The Patriot Act, passed with overwhelming bi-partisan congressional support (98-1 by the Senate and 357-66 by the House of Representatives), brought down the artificial wall separating law enforcement and intelligence officers and now allows them to talk to each other as they work to prevent future attacks.
The Patriot Act brought down the wall separating law enforcement and intelligence officers and now allows them to talk to each other as they work to prevent attacks.
The Patriot Act facilitates information sharing and cooperation among government agencies so that these agencies can better “connect the dots.”
The Act allows law enforcement to conduct investigations without tipping off terrorists.
The Act codified the procedures for obtaining these warrants, which require court approval.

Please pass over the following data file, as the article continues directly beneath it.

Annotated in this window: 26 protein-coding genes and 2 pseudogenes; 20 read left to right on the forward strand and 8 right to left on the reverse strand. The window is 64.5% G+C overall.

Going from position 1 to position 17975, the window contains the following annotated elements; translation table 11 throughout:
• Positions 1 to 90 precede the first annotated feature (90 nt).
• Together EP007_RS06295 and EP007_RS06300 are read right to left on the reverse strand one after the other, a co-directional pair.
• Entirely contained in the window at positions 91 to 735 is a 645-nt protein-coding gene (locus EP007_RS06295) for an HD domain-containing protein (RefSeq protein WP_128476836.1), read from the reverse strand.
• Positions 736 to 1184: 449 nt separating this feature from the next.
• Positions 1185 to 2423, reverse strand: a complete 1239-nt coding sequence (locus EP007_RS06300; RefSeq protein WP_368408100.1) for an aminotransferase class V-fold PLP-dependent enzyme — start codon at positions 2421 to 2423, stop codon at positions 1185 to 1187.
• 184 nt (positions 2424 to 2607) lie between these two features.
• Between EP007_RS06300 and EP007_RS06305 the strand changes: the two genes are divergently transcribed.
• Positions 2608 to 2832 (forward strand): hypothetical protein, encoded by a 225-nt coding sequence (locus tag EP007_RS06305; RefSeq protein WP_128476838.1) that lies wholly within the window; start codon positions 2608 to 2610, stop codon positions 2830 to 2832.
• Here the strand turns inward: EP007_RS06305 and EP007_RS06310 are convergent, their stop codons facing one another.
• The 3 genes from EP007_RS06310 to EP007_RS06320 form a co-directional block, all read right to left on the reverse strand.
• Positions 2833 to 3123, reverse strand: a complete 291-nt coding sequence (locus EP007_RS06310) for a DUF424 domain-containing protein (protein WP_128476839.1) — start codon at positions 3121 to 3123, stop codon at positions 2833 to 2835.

The Act uses proven law enforcement methods in new ways to reflect new technologies and new threats. It authorizes law enforcement agencies to use “roving wiretaps”–in which a wiretap authorization attaches to a particular suspect, rather than a particular communication device–in national-security investigations. This provision has enhanced the government’s authority to monitor sophisticated international terrorists and intelligence officers, who are trained to thwart surveillance, such as by rapidly changing cell phones, just before important meetings or communications.
The Act makes it easier for investigators to catch suspected terrorists by following their paper trail in financial transactions.
The Patriot Act gives investigators the tools, such as roving wiretaps and delayed-notification search warrants, which are needed to stop terrorists before they strike, fulfilling America’s duty to win the War on Terror.